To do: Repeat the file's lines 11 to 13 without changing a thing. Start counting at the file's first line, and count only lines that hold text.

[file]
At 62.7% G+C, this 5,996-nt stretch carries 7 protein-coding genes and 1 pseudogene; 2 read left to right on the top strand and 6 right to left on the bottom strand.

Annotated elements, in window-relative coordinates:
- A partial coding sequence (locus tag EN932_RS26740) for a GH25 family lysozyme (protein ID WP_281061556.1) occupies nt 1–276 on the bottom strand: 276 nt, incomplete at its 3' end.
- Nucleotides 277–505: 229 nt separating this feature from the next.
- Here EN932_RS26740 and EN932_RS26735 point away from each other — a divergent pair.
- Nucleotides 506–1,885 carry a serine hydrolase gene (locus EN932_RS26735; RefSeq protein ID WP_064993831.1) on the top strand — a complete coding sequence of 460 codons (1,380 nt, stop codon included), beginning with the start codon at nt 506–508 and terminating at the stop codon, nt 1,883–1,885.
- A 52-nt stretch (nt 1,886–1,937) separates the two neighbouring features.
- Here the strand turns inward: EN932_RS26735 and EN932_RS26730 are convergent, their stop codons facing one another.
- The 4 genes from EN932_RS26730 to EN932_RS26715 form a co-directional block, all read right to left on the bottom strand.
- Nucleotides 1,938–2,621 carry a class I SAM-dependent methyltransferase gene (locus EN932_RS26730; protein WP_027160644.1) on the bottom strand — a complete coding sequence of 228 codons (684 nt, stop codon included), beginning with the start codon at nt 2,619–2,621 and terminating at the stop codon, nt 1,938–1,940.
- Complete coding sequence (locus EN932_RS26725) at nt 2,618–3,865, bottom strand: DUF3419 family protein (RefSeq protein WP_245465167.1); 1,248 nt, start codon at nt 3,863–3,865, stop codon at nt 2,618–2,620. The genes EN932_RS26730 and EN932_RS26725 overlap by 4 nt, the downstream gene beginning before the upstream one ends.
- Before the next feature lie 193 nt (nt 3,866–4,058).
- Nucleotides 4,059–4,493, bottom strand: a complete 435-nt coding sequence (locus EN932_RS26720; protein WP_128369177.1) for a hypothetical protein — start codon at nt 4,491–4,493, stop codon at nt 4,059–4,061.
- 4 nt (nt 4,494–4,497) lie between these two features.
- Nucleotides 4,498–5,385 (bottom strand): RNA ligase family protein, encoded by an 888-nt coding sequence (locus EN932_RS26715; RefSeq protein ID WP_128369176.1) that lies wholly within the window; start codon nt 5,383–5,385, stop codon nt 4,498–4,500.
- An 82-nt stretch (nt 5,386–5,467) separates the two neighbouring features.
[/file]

- Complete coding sequence (locus EN932_RS26725) at nt 2,618–3,865, bottom strand: DUF3419 family protein (RefSeq protein WP_245465167.1); 1,248 nt, start codon at nt 3,863–3,865, stop codon at nt 2,618–2,620. The genes EN932_RS26730 and EN932_RS26725 overlap by 4 nt, the downstream gene beginning before the upstream one ends.
- Before the next feature lie 193 nt (nt 3,866–4,058).
- Nucleotides 4,059–4,493, bottom strand: a complete 435-nt coding sequence (locus EN932_RS26720; protein WP_128369177.1) for a hypothetical protein — start codon at nt 4,491–4,493, stop codon at nt 4,059–4,061.